Thursday, July 23, 2015

CCP: Who Made Human Rights Lawyers Necessary?

CCP: Who Made Human Rights Lawyers Necessary?
United Daily News Editorial (Taipei, Taiwan, ROC)
A Translation
July 24, 2015

Executive Summary: In Shakespeare's "Henry VI", a butcher utters the ironic phrase, "The first thing we do, let's kill all the lawyers." On July 10, the CCP interrogated and arrested large numbers of human rights lawyers. Its action evoked a surreal "let's kill all the lawyers" terror. The motives for its action are hard to tell. But they have clearly undermined the credibility of Xi's "rule of law".

Full Text Below:

In Shakespeare's "Henry VI", a butcher utters the ironic phrase, "The first thing we do, let's kill all the lawyers." On July 10, the CCP interrogated and arrested large numbers of human rights lawyers. Its action evoked a surreal "let's kill all the lawyers" terror. The motives for its action are hard to tell. But they have clearly undermined the credibility of Xi's "rule of law".

The July 10 roundup of human rights lawyers has alarmed the international community. The timeline was strange. Just nine days before the National People's Congress, the party implemented a constitutional oath system. It assumed a "rule of law" posture. Yet nine days later, it began large-scale police roundups of lawyers. This paradoxical behaviour is leading to speculation about internal dissent over the Mainland's future.

Politically speaking, rounding up the lawyers is like throwing gasoline on the fire. Netizens on the Mainland mocked the action. They said "The authorities are cultivating China's future political leaders", and that "They all have the same name: human rights lawyers." Repression of dissent often creates a succession of public heroes. These heroes lead to "downtrodden masses rising in rebellion".

In a more open society, shysters often lie, whitewash the truth, play word games, and invert right and wrong, just to win cases. They misinterpret evidence, distort the truth, and misinterpret the laws in order to spare criminals from punishment. They care only about profit, and not about justice. But if the government uses authoritarian methods to deal with such lawyers, they may lionize them. They may even give them a new lease on life. Examples include Chen Shui-bian and Roh Tae Woo, both of whom were human rights lawyers turned president.

Human rights lawyers on the Mainland mostly help defend the rights of ordinary citizens in a "rule of law" vacuum. So many people petition the government, one after another, because official abuse of power renders them helpless and in need of legal redress. They need human rights activists because the people's rights have been ignored by the system far too long. Human rights lawyers, paradoxically, are a product of the communist system. Most of them fight only for the right to life, liberty, and property. They work inside the legal framework, dealing with those in power. They seek justice within a system deficient in political rights. They brave all manner of pressure and dangers, using the nation's legal code to fight those in power.

In either a democratic or authoritarian society, the law is the peoples' last line of defense. Lawyers provide legal representation for citizens. Without the freedom to practice law, even distinguished and impartial judges are of no use. People would remain at the mercy of the state, because justice requires an adversarial system. Only by arguing the pros and cons of a case, can justice truly prevail.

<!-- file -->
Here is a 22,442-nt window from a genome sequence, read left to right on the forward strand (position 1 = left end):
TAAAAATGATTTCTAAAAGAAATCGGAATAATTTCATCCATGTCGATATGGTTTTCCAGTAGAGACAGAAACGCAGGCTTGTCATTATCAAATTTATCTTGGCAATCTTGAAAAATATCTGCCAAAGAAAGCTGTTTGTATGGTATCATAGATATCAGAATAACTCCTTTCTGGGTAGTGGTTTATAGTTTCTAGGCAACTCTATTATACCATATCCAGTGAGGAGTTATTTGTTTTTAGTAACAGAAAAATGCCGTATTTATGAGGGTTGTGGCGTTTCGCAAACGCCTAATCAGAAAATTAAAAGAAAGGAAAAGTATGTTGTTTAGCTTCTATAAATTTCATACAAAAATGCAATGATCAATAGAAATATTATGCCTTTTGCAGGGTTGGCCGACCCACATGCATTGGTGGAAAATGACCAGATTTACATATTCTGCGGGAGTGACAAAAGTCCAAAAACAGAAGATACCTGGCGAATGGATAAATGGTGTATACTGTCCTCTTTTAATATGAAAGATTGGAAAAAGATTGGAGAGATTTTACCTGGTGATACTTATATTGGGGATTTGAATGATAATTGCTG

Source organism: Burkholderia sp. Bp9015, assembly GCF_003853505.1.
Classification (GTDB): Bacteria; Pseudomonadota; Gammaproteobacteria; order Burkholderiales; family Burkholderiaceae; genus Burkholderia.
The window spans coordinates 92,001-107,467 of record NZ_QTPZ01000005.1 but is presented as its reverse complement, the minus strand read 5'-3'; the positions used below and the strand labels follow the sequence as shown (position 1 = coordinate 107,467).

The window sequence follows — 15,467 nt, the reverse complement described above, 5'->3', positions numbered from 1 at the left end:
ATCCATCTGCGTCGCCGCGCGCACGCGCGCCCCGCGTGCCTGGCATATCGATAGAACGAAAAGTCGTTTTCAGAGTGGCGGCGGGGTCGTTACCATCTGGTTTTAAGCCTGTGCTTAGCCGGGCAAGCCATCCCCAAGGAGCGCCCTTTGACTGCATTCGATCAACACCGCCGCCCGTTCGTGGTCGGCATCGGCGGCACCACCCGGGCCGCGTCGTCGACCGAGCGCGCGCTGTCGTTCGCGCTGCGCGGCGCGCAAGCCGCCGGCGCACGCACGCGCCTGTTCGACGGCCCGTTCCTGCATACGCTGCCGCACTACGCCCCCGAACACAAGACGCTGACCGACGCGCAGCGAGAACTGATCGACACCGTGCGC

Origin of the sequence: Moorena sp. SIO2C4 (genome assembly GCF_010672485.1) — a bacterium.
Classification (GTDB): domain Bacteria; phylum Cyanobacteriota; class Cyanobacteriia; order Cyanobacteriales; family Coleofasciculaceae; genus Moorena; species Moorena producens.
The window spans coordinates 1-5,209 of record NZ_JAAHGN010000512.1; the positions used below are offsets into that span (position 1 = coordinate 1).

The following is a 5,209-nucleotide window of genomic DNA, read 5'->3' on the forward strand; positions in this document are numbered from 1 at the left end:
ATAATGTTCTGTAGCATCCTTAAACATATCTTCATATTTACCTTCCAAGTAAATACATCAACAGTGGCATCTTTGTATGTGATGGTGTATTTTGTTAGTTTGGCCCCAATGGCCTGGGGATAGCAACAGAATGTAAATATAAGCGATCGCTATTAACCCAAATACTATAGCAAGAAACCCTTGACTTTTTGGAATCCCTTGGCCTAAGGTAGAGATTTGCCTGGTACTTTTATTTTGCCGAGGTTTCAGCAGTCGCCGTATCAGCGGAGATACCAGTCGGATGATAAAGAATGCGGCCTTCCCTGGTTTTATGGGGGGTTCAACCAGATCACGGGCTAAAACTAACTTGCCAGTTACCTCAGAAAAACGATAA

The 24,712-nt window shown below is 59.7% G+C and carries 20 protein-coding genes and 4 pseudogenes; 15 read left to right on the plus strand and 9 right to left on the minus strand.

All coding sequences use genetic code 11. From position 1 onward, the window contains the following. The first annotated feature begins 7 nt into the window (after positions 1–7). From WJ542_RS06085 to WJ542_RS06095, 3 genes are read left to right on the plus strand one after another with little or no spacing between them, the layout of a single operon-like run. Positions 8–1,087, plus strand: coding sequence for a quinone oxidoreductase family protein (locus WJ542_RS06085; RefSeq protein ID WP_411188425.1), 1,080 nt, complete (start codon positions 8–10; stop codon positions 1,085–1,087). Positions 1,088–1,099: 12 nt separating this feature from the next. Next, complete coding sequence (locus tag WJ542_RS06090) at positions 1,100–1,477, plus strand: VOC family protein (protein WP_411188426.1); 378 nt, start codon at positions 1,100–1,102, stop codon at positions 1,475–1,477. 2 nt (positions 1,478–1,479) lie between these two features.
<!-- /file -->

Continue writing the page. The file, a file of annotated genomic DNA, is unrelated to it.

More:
The Ministry of Public Security crossed provincial borders north and south. Over 200 human rights lawyers or human rights advocates were interrogated, arrested, or threatened. The public was left fearful and anxious. Some were arrested without charges, then tried and convicted inthe media. Human rights lawyers for the Fengrui Law Firm were accused of "collusion with other petitioners, inciting disorder, and consorting with criminal syndicates."

The crackdown has led to considerable speculation. The crackdown began with female human rights lawyer Wang Yu. Yu assisted parties who sued Jiang Zemin in June. Some think this struck fear in the Jiang faction, launching it into action. In other words, Xi Jinping may not be the instigator of the crackdown. The current climate is unusual. The signs are unusual. They include political czar Zhou Yongkang being sentenced to life imprisonment, the Fourth Plenary Session "rule of law" decisions last year, Xi Jinping's special meeting with Myanmar democracy icon Aung San Suu Kyi in June, revisions to the official oath by the Peoples Congress in July, which stipulated that officials must swear allegiance to the constitution, the state, and the people, rather than the party, and the elimination of the term "Chinese characteristics" and the addition of "democracy". These were all important political signals issued by Xi Jinping. But why was Zhou Yongkang left out of this "Zhou Yongkang formula" for arrests?

Clearly, the CCP still does not understand the "rule of law". The majority of the ruling class still worships power and not the law. The arrests were conducted under Xi Jinping's eyes. He did nothing to stop them. Will the CCP address the problems with the legal system? Will it prevent abusive practices that violate people's rights? As long as the people lack confidence and hope, human rights lawyers will continue to practice and gain popular support. No matter how high the walls, the mind yearns for freedom. Those who should be locked in cages, are those who abuse power, not human rights lawyers.











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